For several decades, the supply of skilled blue-collar workers has been shrinking, while demand rises. According to the U.S. Department of Labor, as of July 2017, a record 6.8 million jobs that require skilled laborers were left unfilled. Many of them are manufacturing jobs. The National Association of Manufacturers reports that a skills gap has caused about a half-million manufacturing jobs to remain open, and consulting company Deloitte predicts that by the end of this decade, as many as 2.4 million manufacturing jobs may go unfilled, putting $454 billion in production at risk.
While these numbers were reported before the coronavirus hit and unemployment has jumped to record levels in virtually all industries, scientists and economists agree that our economy will recover. When it does, for a successful reboot, we’re going to need skilled blue-collar and manufacturing workers more than ever.
Skilled workers learn and improve upon their abilities over time, and use their hands for something more than just fingers on a keyboard. The description applies to independent contractors – carpenters, plumbers and electricians – but also to those on the factory floor – welders, machinists, machine operators, CAD draftspeople, and mechanical engineers.
There are numerous explanations for the shortage of workers in this segment of the economy. It starts with social pressures that encourage younger generations to avoid skilled trades in the first place. It’s the perpetuation of the ludicrous idea that the only path toward financial success includes a four-year college degree. That thinking ignores the fact that there are millions of young people who don’t have the inclination to spend their working life at a desk looking at a computer screen, or to emerge from schooling with staggering debt.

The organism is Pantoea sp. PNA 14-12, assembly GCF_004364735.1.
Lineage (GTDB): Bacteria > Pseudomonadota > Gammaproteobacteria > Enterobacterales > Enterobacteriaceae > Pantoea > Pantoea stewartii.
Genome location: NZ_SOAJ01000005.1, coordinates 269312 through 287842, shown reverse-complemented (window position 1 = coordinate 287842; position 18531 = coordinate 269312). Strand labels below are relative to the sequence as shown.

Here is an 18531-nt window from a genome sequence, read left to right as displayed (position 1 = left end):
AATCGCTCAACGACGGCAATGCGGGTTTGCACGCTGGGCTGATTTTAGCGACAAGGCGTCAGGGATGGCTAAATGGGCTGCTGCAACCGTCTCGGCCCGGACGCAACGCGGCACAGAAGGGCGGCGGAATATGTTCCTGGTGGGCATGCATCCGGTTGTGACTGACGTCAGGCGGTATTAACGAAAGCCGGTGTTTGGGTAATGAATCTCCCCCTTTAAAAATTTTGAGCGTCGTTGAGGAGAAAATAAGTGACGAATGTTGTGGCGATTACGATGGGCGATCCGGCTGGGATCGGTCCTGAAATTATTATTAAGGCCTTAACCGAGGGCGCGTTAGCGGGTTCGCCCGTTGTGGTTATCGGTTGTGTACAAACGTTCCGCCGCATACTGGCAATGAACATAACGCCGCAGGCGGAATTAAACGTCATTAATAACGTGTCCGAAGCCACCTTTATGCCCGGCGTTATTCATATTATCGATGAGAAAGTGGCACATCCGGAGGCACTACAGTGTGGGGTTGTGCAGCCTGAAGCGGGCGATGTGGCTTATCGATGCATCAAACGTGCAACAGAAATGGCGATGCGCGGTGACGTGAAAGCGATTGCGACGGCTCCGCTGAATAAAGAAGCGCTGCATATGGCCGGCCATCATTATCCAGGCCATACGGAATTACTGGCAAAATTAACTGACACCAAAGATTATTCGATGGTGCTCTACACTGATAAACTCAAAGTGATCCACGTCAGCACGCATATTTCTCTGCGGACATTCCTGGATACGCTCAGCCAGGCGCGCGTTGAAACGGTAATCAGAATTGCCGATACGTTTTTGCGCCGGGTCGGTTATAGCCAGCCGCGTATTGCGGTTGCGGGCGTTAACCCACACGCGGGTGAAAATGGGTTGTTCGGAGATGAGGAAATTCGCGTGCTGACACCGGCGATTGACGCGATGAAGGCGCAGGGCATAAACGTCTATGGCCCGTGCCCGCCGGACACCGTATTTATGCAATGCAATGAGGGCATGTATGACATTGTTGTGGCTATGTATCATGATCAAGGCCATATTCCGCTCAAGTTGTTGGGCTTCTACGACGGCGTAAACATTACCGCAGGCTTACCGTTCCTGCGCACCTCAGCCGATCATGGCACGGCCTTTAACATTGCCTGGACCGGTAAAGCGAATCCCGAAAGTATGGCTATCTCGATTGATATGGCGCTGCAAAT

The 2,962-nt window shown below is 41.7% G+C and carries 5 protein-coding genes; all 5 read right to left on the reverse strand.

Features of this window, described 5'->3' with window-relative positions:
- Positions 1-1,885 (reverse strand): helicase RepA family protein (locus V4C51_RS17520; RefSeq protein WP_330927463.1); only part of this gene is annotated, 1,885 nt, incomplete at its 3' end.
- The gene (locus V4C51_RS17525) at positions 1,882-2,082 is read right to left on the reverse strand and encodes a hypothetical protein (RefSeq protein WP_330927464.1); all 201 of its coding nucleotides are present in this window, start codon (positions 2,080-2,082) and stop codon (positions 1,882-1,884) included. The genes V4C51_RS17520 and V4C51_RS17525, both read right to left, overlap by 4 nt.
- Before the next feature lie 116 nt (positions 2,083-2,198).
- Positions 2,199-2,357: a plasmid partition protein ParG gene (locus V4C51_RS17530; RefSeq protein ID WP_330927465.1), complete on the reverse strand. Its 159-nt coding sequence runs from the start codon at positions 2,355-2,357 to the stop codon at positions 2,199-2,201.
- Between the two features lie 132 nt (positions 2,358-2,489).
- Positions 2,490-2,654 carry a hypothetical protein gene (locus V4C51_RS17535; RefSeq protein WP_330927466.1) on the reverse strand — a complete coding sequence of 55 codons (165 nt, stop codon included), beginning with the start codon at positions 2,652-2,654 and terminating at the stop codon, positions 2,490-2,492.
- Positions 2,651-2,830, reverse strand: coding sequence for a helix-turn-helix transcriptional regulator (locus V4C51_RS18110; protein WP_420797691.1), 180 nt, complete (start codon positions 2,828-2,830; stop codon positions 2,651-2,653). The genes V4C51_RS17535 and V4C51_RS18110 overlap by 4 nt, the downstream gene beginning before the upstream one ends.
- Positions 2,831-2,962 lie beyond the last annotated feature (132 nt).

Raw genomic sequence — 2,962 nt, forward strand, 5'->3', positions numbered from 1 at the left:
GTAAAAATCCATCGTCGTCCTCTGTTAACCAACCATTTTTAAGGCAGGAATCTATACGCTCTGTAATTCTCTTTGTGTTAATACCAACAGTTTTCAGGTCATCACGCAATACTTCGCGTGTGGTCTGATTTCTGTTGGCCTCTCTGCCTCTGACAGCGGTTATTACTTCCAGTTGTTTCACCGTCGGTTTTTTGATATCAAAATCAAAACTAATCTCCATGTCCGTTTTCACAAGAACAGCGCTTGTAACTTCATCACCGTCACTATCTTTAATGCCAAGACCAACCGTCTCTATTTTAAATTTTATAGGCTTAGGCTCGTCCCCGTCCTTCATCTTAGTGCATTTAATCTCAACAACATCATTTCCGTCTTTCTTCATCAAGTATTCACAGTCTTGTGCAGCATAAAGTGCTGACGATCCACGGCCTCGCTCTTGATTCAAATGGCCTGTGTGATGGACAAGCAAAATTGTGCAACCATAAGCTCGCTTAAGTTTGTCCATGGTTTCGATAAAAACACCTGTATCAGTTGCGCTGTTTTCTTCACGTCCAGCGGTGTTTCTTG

Somehow the notion that a four-year college is for everyone has entered the national zeitgeist, but it’s just not true. Having never graduated college myself and enjoying the American dream through a blue-collar life, and knowing many people in the same boat (some in yachts, actually), there is definitely another way – a way that doesn’t include staggering debt. Even before the pandemic, $1.5 trillion was owed by more than 44 million borrowers, and nearly 40% thought it would take more than a decade to pay off their student debt. The pandemic has obviously exacerbated this situation further.
The momentum against working with one’s hands begins early in a child’s life. Just look around your neighborhood and you’ll see one explanation right before your eyes. Instead of children playing outside, they’re inside using only thumbs on a game console. Remember when every back yard had a treehouse, built by the neighborhood kids, or a fort with sticks and stones? They had to actually pick up a tool and learn to use it.
But we can’t blame the Nintendos and the Xboxes of the world for this crisis in the American workforce. A more immediate concern is that many skilled tradespeople are aging out of the labor force. Estimates indicate that for every skilled person entering the workforce, there are five who retire. Many skilled trade companies are family-owned, some passed on from an earlier generation. But most of today’s youth aren’t nearly as interested in a blue-collar life that would keep that company in business, or even lead them toward a skilled manufacturing job.